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26. Disarmed by the submissive demeanour of the enemy he gave orders for the senate to be summoned. He then addressed them in the following terms: ‘Men of Tusculum, you are the only people who have discovered the true weapons, the true strength, with which to protect yourselves from the wrath of Rome. [2] Go to the senate at Rome; they will decide aright whether your past offence deserves punishment most or your present submission, pardon. I will not anticipate the grace and favour which the State may show you; you shall receive from me the permission to plead for forgiveness; the senate will vouchsafe to your supplication the answer which shall seem good to them.’

[3] After the arrival of the Tusculan senators in Rome, when the mournful countenances of those who a few weeks before had been staunch allies were seen in the vestibule of the Senate-house, the Roman senate were touched with pity and at once ordered them to be called in as guest-friends rather than as enemies. [4] The Dictator of Tusculum was the spokesman. ‘Senators,’ he said, ‘we against whom you have declared and commenced hostilities, went out to meet your generals and your legions armed and equipped just as you see us now standing in the vestibule of your House. [5] This civilian dress has always been the dress of our order and of our plebs and ever will be, unless at any time we receive from you arms for your defence. We are grateful to your generals and to your armies because they trusted their eyes rather than their ears, and did not make enemies where none existed. [6] We ask of you the peace which we have ourselves observed, and pray you to turn the tide of war where a state of war exists; if we are to learn by painful experience the power which your arms can exert against us, we will learn it without using arms ourselves. This is our determination — may the gods make it as fortunate as it is dutiful! [7] As for the accusations which induced you to declare war, although it is unnecessary to refute in words what has been disproved by facts, still, even supposing them to be true, we believe that it would have been safe to admit them, since we should have given such evident proofs of repentance. [8] Let us acknowledge that we havo wronged you, if only you are worthy to receive such satisfaction.’ This was practically what the Tusculans said. They obtained peace at the time and not long after full citizonship. The legions were marched back from Tusculum.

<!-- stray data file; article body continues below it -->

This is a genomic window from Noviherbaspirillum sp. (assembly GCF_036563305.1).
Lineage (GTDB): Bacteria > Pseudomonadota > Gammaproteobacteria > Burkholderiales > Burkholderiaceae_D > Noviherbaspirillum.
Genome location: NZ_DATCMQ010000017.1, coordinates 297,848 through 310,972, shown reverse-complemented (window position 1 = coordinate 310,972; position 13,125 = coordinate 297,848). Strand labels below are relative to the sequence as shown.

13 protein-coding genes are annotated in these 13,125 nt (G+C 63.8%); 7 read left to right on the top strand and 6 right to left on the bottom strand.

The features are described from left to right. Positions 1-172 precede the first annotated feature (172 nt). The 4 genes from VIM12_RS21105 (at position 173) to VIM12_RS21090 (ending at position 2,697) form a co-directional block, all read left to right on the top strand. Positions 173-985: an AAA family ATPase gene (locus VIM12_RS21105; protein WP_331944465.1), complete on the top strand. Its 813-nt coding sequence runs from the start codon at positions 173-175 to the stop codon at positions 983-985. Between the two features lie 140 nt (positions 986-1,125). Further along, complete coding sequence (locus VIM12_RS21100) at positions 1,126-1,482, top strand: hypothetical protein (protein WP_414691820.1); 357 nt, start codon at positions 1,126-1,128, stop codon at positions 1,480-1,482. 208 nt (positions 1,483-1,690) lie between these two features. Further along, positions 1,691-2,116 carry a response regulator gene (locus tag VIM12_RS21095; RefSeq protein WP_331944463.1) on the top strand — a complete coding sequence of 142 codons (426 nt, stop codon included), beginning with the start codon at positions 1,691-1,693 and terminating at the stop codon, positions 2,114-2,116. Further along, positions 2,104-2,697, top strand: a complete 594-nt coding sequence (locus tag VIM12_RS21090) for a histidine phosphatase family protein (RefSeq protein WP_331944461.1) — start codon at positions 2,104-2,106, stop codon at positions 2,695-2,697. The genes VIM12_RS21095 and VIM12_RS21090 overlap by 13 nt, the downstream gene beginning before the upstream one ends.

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load focus Notes (W. Weissenborn, H. J. Müller, 1898)
load focus Summary (English, Benjamin Oliver Foster, Ph.D., 1924)
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load focus Summary (Latin, Benjamin Oliver Foster, Ph.D., 1924)
load focus Latin (W. Weissenborn, H. J. Müller, 1898)
load focus Latin (Benjamin Oliver Foster, Ph.D., 1924)
load focus English (D. Spillan, A.M., M.D., 1857)
load focus English (Benjamin Oliver Foster, Ph.D., 1924)
load focus Latin (Charles Flamstead Walters, Robert Seymour Conway, 1919)
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  • Commentary references to this page (5):
    • Titus Livius (Livy), Ab urbe condita libri, erklärt von M. Weissenborn, books 31-32, commentary, 31.3
    • Titus Livius (Livy), Ab urbe condita libri, erklärt von M. Weissenborn, books 33-34, commentary, 34.56
    • Titus Livius (Livy), Ab urbe condita libri, erklärt von M. Weissenborn, books 35-38, commentary, 37.45
    • Titus Livius (Livy), Ab urbe condita libri, erklärt von M. Weissenborn, books 43-44, commentary, 43.15
    • Titus Livius (Livy), Ab urbe condita libri, erklärt von M. Weissenborn, books 43-44, commentary, 44.18
  • Cross-references to this page (3):
    • Titus Livius (Livy), Ab urbe condita, Index, Senatus
    • Titus Livius (Livy), Ab urbe condita, Index, Tusculani
    • Dictionary of Greek and Roman Geography (1854), PRAENESTE
  • Cross-references in general dictionaries to this page (6):
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